Archive for May 3, 2012
Tell us about your current series.
I’m currently working on the sequel to Blame it on Texas, tentatively titled Blue Moon over Texas. It should be ready for release sometime in mid-to-late May. Blame it on Texas starts off the series, set in Morris Springs, Texas–West Texas cotton and ranching country. Life in West Texas isn’t easy. There are lots of challenges to deal with, especially weather. The weather plays a big role in both stories, but small communities in isolated areas pull together and help each other during hard times. The community becomes an extension of the family. That’s what I’ve tried to bring to life in both books.
What is your favorite part of writing?
I love getting to know my characters. They become real people to me. They are people I’d like to have as friends or family. I barely know anything about them when I first get started, but they pretty much drive the story, revealing more about themselves as they go along. People often ask which is my favorite book or character, but I can’t choose. I love them all and enjoy going back to visit them on occasion. That’s one reason I like sequels.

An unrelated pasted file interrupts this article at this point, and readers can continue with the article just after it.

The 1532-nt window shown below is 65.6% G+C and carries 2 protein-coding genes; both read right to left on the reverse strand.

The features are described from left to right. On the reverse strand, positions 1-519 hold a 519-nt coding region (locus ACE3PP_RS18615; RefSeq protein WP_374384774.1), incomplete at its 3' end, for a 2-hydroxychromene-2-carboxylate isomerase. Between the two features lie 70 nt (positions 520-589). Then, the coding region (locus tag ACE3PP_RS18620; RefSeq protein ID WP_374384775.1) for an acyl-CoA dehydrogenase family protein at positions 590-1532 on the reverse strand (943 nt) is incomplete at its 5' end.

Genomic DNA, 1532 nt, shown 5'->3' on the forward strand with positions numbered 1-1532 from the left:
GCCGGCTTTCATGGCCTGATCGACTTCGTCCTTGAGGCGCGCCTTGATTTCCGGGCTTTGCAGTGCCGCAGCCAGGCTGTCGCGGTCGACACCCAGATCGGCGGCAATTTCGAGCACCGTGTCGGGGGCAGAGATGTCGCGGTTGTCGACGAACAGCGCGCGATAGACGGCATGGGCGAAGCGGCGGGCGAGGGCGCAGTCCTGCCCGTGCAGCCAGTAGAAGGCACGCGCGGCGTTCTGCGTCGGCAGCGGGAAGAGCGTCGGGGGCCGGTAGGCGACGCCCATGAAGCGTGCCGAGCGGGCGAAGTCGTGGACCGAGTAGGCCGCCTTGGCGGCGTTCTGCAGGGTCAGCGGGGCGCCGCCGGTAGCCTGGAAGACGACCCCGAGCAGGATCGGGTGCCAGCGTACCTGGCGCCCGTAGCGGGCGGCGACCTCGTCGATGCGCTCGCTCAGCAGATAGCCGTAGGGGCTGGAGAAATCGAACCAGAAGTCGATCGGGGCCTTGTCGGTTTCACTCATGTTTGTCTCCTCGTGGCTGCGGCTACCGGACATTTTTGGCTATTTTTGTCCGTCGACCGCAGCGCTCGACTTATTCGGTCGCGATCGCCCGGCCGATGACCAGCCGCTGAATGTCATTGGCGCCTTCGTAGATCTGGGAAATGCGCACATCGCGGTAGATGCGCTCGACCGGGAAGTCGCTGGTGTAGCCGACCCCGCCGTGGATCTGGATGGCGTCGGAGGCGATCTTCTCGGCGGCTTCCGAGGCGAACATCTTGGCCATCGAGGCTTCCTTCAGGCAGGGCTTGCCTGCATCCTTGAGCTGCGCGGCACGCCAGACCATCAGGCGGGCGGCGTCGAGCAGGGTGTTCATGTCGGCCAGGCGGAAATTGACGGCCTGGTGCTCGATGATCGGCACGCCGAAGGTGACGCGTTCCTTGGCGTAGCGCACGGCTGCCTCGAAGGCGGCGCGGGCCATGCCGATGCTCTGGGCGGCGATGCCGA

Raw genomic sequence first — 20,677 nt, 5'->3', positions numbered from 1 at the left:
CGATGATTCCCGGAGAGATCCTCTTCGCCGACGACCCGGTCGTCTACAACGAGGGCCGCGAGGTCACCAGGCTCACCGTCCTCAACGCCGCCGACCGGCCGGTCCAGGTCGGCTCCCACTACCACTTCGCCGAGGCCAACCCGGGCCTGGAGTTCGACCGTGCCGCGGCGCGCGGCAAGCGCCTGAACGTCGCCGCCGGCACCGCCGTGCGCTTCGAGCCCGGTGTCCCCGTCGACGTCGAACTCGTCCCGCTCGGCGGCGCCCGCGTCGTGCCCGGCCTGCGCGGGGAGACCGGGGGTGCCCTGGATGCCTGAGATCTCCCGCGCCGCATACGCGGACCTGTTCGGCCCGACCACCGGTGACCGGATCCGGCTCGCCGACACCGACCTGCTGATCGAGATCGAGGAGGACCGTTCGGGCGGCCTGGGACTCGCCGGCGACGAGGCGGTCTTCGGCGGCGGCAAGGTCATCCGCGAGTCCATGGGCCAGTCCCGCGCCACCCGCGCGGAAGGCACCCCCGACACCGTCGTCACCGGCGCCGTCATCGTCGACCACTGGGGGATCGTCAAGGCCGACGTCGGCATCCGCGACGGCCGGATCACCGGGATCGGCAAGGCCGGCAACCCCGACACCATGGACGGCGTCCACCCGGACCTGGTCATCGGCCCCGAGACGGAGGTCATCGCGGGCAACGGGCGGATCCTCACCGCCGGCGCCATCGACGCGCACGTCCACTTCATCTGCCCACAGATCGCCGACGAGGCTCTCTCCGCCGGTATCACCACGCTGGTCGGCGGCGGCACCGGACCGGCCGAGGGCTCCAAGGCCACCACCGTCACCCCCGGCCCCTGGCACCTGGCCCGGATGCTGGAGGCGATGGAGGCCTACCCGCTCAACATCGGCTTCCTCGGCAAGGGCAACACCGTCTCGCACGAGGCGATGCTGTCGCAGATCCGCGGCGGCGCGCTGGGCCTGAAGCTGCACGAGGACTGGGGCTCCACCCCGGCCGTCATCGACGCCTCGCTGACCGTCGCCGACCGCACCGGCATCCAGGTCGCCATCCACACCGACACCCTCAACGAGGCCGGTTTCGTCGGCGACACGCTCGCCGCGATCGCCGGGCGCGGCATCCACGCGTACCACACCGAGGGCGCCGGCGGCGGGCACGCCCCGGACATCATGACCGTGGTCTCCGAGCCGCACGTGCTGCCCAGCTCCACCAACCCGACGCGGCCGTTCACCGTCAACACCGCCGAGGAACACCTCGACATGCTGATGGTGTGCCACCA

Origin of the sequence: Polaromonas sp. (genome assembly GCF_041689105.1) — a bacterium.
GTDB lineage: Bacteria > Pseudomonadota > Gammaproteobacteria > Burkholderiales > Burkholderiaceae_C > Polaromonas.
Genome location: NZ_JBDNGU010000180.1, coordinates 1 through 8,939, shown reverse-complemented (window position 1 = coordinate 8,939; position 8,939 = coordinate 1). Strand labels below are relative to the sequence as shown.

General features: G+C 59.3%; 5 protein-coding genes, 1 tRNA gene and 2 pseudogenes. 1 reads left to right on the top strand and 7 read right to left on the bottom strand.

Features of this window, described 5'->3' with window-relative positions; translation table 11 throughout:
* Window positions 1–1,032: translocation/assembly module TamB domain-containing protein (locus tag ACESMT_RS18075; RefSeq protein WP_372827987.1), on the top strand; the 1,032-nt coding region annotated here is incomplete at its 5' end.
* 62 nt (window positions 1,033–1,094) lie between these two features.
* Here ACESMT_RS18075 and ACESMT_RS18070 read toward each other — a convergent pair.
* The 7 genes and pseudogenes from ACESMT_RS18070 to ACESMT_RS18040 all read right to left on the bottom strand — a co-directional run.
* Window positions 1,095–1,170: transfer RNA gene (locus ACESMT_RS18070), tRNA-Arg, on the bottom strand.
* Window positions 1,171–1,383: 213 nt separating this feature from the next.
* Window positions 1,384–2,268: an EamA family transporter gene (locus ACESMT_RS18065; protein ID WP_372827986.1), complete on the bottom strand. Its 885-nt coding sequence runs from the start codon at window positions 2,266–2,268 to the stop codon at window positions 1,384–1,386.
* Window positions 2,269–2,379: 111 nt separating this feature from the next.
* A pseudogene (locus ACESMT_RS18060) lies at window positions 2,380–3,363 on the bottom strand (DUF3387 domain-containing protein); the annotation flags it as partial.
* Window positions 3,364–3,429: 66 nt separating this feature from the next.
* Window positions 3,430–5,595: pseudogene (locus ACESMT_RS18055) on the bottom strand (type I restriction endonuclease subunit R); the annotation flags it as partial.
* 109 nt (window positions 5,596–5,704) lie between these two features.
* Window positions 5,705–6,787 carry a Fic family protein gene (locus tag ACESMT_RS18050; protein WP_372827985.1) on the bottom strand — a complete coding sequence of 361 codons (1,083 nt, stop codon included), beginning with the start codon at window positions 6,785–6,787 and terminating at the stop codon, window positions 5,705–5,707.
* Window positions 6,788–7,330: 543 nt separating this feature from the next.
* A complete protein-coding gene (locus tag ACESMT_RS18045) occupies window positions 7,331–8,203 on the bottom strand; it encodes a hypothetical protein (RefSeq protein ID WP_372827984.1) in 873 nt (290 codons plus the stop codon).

What is your least favorite part of writing?
Having to get off of Facebook and Twitter and concentrate. I’m a social media junkie. I end up writing late at night after my online friends have gone to bed, and often write until 4 AM. I suspect I also have a bit of ADD, so I have to shut off everything–internet, television, phone–so I can get those words down. I’ll allow myself a 15 minute break every hour to do a quick check on Facebook and Twitter before I settle back down for the next round.
How has your experience with self-publishing been?